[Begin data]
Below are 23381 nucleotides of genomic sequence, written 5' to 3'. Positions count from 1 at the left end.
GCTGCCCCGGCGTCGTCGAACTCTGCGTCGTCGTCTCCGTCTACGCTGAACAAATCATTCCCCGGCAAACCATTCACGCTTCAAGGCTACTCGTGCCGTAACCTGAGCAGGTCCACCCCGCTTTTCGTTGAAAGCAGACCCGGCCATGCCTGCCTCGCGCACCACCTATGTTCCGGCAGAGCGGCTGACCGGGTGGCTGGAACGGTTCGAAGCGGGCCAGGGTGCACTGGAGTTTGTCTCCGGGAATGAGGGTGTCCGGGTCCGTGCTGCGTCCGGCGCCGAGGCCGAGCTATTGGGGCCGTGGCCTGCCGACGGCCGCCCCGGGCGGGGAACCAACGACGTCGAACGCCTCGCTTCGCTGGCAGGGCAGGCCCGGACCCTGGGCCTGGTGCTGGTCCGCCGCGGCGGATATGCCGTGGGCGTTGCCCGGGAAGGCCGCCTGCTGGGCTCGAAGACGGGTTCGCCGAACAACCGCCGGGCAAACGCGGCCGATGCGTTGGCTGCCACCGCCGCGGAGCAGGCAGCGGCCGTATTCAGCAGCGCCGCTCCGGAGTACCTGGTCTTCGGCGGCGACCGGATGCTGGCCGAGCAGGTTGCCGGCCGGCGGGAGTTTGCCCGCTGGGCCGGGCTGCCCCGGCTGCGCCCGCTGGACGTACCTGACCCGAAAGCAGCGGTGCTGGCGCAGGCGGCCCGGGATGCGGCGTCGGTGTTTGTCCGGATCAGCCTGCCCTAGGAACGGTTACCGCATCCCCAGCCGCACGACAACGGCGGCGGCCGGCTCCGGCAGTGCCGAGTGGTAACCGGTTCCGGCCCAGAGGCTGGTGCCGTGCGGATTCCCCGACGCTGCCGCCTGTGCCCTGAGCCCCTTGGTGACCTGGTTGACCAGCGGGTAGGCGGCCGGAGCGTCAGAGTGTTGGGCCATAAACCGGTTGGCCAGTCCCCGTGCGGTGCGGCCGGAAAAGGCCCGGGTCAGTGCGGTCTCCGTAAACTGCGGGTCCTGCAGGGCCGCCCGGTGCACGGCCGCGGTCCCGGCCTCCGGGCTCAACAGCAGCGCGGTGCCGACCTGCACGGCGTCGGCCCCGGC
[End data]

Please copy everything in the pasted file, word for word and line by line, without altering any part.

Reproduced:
Below are 23381 nucleotides of genomic sequence, written 5' to 3'. Positions count from 1 at the left end.
GCTGCCCCGGCGTCGTCGAACTCTGCGTCGTCGTCTCCGTCTACGCTGAACAAATCATTCCCCGGCAAACCATTCACGCTTCAAGGCTACTCGTGCCGTAACCTGAGCAGGTCCACCCCGCTTTTCGTTGAAAGCAGACCCGGCCATGCCTGCCTCGCGCACCACCTATGTTCCGGCAGAGCGGCTGACCGGGTGGCTGGAACGGTTCGAAGCGGGCCAGGGTGCACTGGAGTTTGTCTCCGGGAATGAGGGTGTCCGGGTCCGTGCTGCGTCCGGCGCCGAGGCCGAGCTATTGGGGCCGTGGCCTGCCGACGGCCGCCCCGGGCGGGGAACCAACGACGTCGAACGCCTCGCTTCGCTGGCAGGGCAGGCCCGGACCCTGGGCCTGGTGCTGGTCCGCCGCGGCGGATATGCCGTGGGCGTTGCCCGGGAAGGCCGCCTGCTGGGCTCGAAGACGGGTTCGCCGAACAACCGCCGGGCAAACGCGGCCGATGCGTTGGCTGCCACCGCCGCGGAGCAGGCAGCGGCCGTATTCAGCAGCGCCGCTCCGGAGTACCTGGTCTTCGGCGGCGACCGGATGCTGGCCGAGCAGGTTGCCGGCCGGCGGGAGTTTGCCCGCTGGGCCGGGCTGCCCCGGCTGCGCCCGCTGGACGTACCTGACCCGAAAGCAGCGGTGCTGGCGCAGGCGGCCCGGGATGCGGCGTCGGTGTTTGTCCGGATCAGCCTGCCCTAGGAACGGTTACCGCATCCCCAGCCGCACGACAACGGCGGCGGCCGGCTCCGGCAGTGCCGAGTGGTAACCGGTTCCGGCCCAGAGGCTGGTGCCGTGCGGATTCCCCGACGCTGCCGCCTGTGCCCTGAGCCCCTTGGTGACCTGGTTGACCAGCGGGTAGGCGGCCGGAGCGTCAGAGTGTTGGGCCATAAACCGGTTGGCCAGTCCCCGTGCGGTGCGGCCGGAAAAGGCCCGGGTCAGTGCGGTCTCCGTAAACTGCGGGTCCTGCAGGGCCGCCCGGTGCACGGCCGCGGTCCCGGCCTCCGGGCTCAACAGCAGCGCGGTGCCGACCTGCACGGCGTCGGCCCCGGC